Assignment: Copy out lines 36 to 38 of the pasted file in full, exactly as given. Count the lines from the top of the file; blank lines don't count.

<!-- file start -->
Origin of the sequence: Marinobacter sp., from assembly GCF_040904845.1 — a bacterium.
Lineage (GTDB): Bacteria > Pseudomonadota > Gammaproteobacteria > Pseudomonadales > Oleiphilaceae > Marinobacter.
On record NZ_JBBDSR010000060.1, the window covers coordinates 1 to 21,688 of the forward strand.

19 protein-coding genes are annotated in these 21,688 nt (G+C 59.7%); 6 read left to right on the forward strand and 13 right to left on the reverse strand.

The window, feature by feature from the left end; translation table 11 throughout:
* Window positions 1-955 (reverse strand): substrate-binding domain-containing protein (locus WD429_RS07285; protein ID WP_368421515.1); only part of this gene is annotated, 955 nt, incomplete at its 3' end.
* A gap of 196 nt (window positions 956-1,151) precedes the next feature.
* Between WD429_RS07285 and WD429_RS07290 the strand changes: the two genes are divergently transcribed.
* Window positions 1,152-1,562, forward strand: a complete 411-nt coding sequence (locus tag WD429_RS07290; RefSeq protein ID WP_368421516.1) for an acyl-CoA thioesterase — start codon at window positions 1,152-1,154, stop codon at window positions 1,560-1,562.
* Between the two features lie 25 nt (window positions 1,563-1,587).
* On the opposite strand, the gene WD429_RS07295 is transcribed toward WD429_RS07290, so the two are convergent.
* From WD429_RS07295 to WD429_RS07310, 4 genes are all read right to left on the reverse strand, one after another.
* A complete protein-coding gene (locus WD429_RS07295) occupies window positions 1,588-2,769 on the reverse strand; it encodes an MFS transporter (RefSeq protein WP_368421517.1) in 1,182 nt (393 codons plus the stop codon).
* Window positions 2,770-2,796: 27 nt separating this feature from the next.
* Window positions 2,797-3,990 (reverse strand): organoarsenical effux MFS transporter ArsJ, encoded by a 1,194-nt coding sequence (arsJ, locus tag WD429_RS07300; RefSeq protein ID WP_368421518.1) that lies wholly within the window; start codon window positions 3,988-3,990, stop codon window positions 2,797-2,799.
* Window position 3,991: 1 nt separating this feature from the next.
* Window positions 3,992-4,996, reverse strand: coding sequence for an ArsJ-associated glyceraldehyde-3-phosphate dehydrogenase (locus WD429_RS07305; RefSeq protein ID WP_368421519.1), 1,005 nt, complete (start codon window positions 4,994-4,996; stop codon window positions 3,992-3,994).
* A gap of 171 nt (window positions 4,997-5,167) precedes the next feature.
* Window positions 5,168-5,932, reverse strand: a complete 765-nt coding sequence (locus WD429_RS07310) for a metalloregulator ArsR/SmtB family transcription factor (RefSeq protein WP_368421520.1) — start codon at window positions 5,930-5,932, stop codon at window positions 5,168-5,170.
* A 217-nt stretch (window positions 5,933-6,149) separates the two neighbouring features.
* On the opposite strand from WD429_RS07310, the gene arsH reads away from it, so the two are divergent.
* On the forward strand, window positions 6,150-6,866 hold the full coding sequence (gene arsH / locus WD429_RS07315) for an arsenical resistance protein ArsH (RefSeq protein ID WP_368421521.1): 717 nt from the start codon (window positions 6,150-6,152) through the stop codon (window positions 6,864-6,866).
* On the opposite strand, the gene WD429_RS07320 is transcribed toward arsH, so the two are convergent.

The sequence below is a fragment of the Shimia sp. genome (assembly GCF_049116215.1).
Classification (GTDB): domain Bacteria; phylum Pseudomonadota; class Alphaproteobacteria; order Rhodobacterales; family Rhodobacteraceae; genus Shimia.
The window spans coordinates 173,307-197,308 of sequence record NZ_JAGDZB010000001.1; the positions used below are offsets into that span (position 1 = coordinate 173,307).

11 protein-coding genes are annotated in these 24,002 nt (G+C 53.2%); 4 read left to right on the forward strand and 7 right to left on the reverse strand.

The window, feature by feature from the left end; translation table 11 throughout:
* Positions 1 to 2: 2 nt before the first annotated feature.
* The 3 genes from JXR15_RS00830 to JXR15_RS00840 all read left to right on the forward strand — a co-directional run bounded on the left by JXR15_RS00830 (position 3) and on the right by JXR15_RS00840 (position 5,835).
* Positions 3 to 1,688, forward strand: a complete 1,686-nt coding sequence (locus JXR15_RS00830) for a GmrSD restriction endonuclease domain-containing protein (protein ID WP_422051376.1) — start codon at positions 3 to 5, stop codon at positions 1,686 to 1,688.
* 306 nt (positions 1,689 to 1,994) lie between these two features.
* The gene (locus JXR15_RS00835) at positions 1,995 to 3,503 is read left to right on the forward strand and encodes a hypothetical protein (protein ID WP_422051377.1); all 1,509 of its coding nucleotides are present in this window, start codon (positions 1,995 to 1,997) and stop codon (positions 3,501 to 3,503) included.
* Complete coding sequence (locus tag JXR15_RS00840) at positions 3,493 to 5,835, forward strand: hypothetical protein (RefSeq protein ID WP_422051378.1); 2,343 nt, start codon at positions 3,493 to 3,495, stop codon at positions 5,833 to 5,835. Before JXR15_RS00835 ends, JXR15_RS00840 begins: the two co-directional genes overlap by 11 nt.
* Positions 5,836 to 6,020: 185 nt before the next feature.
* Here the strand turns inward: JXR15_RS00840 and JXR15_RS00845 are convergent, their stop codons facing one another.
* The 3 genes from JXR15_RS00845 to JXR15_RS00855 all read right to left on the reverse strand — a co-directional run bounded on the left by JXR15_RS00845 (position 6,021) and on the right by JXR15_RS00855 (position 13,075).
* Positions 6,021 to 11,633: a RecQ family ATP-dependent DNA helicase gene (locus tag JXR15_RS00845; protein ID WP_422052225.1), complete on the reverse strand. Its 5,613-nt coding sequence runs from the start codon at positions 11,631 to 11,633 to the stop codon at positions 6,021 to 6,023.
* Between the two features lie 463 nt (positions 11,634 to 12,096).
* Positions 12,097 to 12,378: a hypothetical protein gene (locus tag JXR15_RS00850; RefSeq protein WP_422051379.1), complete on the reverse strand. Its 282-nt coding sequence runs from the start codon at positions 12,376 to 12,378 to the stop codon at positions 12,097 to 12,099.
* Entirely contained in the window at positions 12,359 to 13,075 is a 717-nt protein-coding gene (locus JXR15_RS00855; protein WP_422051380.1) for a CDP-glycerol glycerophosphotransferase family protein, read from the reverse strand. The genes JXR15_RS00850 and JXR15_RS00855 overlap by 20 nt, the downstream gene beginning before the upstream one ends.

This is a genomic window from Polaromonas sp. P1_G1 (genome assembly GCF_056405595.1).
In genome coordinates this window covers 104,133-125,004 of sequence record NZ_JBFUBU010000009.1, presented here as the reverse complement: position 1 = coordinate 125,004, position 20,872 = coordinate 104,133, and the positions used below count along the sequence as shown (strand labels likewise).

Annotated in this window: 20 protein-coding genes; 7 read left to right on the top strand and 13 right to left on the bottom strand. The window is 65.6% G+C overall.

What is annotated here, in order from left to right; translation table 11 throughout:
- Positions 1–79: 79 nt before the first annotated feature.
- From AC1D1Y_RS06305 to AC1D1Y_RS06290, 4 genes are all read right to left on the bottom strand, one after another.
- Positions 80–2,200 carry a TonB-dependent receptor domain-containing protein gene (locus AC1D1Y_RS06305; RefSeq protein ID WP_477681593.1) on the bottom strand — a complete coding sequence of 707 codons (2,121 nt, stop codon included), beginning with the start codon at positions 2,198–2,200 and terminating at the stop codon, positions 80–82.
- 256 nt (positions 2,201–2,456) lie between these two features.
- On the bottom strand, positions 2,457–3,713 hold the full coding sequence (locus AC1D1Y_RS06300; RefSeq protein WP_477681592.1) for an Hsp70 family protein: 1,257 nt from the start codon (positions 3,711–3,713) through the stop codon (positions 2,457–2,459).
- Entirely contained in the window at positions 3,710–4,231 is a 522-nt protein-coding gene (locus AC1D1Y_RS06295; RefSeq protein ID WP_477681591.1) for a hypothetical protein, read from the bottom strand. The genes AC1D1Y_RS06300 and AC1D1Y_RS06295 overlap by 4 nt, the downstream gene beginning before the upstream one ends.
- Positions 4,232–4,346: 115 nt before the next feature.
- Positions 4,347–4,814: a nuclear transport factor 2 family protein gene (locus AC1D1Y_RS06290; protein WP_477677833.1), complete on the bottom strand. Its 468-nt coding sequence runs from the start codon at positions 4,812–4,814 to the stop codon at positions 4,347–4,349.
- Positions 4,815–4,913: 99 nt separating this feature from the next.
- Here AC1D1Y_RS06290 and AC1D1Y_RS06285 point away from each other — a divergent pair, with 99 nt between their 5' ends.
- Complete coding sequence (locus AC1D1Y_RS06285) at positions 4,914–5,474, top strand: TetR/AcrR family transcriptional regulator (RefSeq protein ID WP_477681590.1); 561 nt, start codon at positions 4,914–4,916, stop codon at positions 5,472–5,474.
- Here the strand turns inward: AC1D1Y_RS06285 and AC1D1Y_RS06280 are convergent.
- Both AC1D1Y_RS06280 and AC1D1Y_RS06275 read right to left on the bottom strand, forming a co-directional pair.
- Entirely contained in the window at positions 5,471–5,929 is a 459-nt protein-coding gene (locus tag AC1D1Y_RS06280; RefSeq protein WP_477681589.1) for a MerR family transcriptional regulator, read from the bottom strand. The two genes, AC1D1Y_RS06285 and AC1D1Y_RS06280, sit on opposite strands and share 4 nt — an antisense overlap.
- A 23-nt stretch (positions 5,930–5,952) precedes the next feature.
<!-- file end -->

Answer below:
* Here the strand turns inward: JXR15_RS00840 and JXR15_RS00845 are convergent, their stop codons facing one another.
* The 3 genes from JXR15_RS00845 to JXR15_RS00855 all read right to left on the reverse strand — a co-directional run bounded on the left by JXR15_RS00845 (position 6,021) and on the right by JXR15_RS00855 (position 13,075).
* Positions 6,021 to 11,633: a RecQ family ATP-dependent DNA helicase gene (locus tag JXR15_RS00845; protein ID WP_422052225.1), complete on the reverse strand. Its 5,613-nt coding sequence runs from the start codon at positions 11,631 to 11,633 to the stop codon at positions 6,021 to 6,023.